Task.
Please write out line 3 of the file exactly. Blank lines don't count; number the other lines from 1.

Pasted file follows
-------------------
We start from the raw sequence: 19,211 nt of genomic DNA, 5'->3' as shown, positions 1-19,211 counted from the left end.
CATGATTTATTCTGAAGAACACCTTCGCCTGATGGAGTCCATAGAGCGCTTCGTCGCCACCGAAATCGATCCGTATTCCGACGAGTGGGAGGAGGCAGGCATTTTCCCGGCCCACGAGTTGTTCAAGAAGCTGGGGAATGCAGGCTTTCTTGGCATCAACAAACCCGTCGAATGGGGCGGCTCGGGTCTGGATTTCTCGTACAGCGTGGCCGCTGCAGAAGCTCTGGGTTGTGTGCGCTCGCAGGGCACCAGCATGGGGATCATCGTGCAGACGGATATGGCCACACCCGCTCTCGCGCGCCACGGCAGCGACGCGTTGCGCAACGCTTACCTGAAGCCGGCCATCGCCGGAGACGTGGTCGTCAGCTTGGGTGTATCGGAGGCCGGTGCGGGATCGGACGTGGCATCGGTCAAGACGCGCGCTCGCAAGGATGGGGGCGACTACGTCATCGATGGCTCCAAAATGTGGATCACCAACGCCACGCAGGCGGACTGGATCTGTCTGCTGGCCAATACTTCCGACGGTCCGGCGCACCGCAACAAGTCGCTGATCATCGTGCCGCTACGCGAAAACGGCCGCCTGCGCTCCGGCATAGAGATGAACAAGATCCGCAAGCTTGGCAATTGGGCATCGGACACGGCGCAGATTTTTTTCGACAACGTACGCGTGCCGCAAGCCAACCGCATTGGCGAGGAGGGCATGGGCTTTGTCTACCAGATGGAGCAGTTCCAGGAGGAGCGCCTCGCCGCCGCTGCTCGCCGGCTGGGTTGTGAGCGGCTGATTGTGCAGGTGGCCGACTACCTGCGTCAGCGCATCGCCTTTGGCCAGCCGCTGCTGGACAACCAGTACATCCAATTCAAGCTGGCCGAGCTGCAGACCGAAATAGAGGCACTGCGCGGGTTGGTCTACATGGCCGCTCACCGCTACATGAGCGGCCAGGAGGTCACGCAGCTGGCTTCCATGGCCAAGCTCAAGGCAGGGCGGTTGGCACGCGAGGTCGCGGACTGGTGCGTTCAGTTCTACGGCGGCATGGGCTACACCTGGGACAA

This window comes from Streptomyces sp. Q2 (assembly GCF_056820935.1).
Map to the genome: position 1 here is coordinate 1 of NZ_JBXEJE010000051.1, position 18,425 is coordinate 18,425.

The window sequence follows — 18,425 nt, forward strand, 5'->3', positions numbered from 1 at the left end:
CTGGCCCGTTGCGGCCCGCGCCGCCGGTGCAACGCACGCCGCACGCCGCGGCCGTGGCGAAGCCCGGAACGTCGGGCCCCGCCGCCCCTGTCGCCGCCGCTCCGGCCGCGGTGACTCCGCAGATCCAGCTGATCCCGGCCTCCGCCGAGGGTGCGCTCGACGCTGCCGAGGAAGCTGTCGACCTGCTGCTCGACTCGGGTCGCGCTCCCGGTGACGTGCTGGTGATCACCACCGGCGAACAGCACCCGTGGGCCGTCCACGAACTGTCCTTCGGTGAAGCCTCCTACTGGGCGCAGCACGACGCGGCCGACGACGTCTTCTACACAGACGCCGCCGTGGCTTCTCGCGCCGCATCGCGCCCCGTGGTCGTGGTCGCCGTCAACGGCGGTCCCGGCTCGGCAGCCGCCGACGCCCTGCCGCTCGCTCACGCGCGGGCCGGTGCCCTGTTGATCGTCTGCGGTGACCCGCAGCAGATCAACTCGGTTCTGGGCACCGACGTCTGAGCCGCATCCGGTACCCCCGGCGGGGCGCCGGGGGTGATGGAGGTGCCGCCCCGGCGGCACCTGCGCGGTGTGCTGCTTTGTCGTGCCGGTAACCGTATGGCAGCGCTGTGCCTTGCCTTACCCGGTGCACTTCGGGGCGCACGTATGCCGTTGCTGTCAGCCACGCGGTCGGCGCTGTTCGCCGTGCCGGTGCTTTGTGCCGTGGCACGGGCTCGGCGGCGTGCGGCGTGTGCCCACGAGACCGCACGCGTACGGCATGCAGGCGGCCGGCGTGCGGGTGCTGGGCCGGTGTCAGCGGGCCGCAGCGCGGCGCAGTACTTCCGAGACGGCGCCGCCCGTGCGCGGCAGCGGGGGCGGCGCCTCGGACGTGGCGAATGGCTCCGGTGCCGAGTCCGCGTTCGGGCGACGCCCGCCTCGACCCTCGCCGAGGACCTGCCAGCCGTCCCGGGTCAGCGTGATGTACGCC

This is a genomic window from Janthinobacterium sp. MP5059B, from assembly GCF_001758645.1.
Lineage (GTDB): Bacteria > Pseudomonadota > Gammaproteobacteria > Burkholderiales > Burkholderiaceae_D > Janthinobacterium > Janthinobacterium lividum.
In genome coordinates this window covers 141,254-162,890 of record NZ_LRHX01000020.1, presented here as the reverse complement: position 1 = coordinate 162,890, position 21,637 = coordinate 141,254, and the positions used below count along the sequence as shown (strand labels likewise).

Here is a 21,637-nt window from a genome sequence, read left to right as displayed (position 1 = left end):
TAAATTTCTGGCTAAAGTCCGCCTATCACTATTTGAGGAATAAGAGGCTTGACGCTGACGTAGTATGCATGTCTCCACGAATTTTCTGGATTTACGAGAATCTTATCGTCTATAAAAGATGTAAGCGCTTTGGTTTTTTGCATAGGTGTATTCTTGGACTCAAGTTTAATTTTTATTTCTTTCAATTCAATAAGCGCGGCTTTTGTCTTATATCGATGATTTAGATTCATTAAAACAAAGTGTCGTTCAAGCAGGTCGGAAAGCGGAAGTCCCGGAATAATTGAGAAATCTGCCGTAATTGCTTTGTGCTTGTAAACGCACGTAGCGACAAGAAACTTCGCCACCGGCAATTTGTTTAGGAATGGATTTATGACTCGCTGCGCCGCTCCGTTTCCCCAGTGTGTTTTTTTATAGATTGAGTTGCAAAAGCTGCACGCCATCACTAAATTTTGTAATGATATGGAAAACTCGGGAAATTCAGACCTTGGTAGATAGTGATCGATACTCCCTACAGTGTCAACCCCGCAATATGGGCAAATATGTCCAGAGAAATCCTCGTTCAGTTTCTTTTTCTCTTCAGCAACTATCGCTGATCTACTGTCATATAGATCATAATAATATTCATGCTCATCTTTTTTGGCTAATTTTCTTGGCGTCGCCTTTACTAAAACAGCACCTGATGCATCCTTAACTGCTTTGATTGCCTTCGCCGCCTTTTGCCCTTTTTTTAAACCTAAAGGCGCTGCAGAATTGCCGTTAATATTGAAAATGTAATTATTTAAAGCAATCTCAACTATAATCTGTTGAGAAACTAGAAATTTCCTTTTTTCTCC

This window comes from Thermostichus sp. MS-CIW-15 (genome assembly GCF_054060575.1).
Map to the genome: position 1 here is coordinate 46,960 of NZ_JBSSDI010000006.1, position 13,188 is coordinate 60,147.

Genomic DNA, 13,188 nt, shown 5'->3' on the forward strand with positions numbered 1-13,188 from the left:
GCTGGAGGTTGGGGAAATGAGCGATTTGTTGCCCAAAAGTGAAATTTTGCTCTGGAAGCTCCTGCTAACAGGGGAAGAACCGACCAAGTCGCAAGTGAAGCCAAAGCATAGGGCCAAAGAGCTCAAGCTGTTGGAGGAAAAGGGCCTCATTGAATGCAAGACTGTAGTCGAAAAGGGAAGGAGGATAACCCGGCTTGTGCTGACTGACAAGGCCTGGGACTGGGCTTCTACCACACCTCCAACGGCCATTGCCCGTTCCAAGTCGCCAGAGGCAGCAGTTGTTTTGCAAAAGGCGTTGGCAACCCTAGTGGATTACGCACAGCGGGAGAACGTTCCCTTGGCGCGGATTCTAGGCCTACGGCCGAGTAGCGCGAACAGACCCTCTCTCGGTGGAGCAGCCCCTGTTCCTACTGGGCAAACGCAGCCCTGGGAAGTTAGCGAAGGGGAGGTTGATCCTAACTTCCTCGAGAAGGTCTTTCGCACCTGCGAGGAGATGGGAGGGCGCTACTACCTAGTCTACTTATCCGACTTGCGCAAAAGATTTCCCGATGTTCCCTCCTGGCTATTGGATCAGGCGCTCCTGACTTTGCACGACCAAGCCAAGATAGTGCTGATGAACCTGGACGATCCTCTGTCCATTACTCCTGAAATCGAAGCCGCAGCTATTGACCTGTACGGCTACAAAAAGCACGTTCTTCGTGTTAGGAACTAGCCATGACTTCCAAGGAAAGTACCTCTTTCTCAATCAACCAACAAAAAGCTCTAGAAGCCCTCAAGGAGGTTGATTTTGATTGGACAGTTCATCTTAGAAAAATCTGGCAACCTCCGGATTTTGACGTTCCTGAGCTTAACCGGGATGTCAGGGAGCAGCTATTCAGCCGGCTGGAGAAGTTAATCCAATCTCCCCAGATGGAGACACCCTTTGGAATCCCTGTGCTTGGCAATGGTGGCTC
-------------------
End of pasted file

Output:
This window comes from Streptomyces sp. Q2 (assembly GCF_056820935.1).